My friends know that I’m always mad, that rage is my armor, that I want to be seeing red or nothing at all. When I can’t be loud, it’s easier to wrap myself in a blanket of silence than to hear the sound of my voice. Soft. Vulnerable. I don’t want to cry unless I’m angry. Don’t want to talk about emotions unless they’re so deftly woven into a fabric of psalms and red letters that it doesn’t feel like I’m talking about feelings at all. I strive to emulate the personality of my steel-toed boots: loud, invincible, electric shock resistant, unwavering. Not even wanting to step into someone else’s shoes but wanting to be the shoes, themselves.

I write multiple endings to every story, and I write stories about everybody. I fashion myself fairytale endings and tragedies, romances to compensate for the fact that I proposed to my ex with a plain cardboard box wrapped in twine. I find inspiration in a story full of stories, the greatest book ever written, one breathed into existence by the Most High, Himself, and I find solace in the most important thing I was able to take out of my apartment the night me and my sister ran away.

But my creativity is no match for a box of saltine crackers, crumbled up in chicken soup for the white man’s soul. How can I contend with you when my eyes alone will give me away, siphoning out my credibility even when the sun refuses to show its face? Fighting with you is living life on a seesaw, going flying at the whim of your family’s schemes. I write fiction but the real story was the one where you convinced me that I was a thief.

I grew up with the Amar Chitra Katha version of Ramayana and Mahabharata, but even Dasha Avatar had nothing on you. Maybe a chipmunk got its stripes from Rama and helped build a bridge from India to Sri Lanka. Maybe Krishna fed the world with a single grain of rice. Maybe Kali really does wear a necklace of skulls. Because it really was incredible, what you got me to believe.

I started writing when I was a kid because when I met you, I was a child; a blue barn and a red tractor, loud colors from a vibrant heart. Cows and ducks and pigs and chickens way out past the city limits where the only things I’d be able to count on would be corn fields and bigotry and walking down the double yellow line at night because I’m afraid of who’s hiding by the roadside. A shoebox of paint chips and kids’ names and road trips and whitening my name like Crest toothpaste to try to be the woman of your dreams. The story has a beautiful ending but the protagonist isn’t me.

I bought markers to write God’s words on the wall when my own mind won’t spin a web of words for me, rainbow colors minus indigo to try and capture the joy I’m feeling. But walking by faith is more than knowing I’ll get home safe after spending the last four of my twenty-three hours asking a friend to be the editor of my situation. It’s more than knowing that even as I cut across Genesee on a bike with no lights at midnight, God will carry me home. It never occurred to me that sometimes, walking by faith means walking away.

I’ve been rising with the sun to study Jeremiah, reflecting on the sin of idolatry but when you’re zoomed in, it’s hard to see the forest from the trees. Differentiability implies local linearity. I’ve been highlighting and circling and drawing maps and word clouds but more than it was for my best friend, the message was for me. Warning me about bowing down to the law of man before the law of God. Asking why I’d ever think that the protection of a piece of paper would take precedence over protection from the Lord, Himself.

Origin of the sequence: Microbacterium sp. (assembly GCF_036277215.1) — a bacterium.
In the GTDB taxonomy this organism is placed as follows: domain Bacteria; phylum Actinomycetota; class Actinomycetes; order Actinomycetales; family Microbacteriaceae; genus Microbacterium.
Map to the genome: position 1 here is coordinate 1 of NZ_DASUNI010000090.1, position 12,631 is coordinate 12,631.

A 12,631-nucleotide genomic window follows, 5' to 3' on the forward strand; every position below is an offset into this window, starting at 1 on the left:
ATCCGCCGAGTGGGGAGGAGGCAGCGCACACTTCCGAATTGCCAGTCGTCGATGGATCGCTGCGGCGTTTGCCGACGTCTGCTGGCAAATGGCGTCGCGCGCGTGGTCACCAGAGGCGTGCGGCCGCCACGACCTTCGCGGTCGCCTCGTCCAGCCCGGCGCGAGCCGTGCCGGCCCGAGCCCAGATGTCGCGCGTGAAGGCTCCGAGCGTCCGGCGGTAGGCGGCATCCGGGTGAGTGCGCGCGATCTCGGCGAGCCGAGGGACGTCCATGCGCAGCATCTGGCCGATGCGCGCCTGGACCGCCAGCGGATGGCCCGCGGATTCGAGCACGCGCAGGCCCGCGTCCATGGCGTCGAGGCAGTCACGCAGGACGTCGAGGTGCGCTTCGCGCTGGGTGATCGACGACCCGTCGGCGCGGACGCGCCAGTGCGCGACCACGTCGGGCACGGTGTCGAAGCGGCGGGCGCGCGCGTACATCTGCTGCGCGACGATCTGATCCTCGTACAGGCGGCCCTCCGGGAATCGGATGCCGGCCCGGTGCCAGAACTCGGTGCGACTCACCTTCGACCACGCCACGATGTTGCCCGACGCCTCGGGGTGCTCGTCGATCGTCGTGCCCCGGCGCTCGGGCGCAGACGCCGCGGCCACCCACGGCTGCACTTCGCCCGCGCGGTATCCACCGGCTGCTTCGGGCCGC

Images made of wood and stone have never been able to call my house a home, but still, I can feel God’s anger burning against my misplaced faith. I can hear Him asking why I would forsake Him, the spring of living water, for a legal order to be enforced by the very institution I rally against. I talk so much, the never-ending stream of words has been running up my water bill but the only One I answer to has rendered me silent. I have nothing to say. My idolatry is the source of His anger. Anger to mask His pain.

I always want to be angry, but right now, my God is the one who’d see red or nothing at all. Red because my stubborn heart wouldn’t turn from its ways until it was forced to. Red because a lump of clay convinced me that I could set myself aside from the will of the potter, Himself. Red because I had the nerve to put Him in a box of my design. Red because my body is not my own, but I have desecrated it as though it was an object of my creation. Red because once upon a time, I put you before You, him before Him. In an eight year fight that was eight years too long, the final blow was a matter of capitalization. I’ll never bow down to a man again.




Divorced, biracial woman in my early 20’s | Editor for Out of the Woods | I write to heal myself and others | Support me at ❤

Love podcasts or audiobooks? Learn on the go with our new app.

Recommended from Medium

Being Master Over Your Appetites

In my version of heaven,

Beauty is there if you look for it.

Beauty is there if you look for it.

the tight rope of faith

What Happens When Governments Oppress Christians and Challenge Freedom?


Author Traces Christianity’s Path From ‘Forbidden Religion’ To A ‘Triumph’

Skeleton Woman

Get the Medium app

A button that says 'Download on the App Store', and if clicked it will lead you to the iOS App store
A button that says 'Get it on, Google Play', and if clicked it will lead you to the Google Play store
Hope Rising

Hope Rising

Divorced, biracial woman in my early 20’s | Editor for Out of the Woods | I write to heal myself and others | Support me at

More from Medium

One of Those Days

My Korean Grandmother, Halmoni Baram

A photo of the author at age two with her Korean grandmother at age 63.

The Living Belong With the Living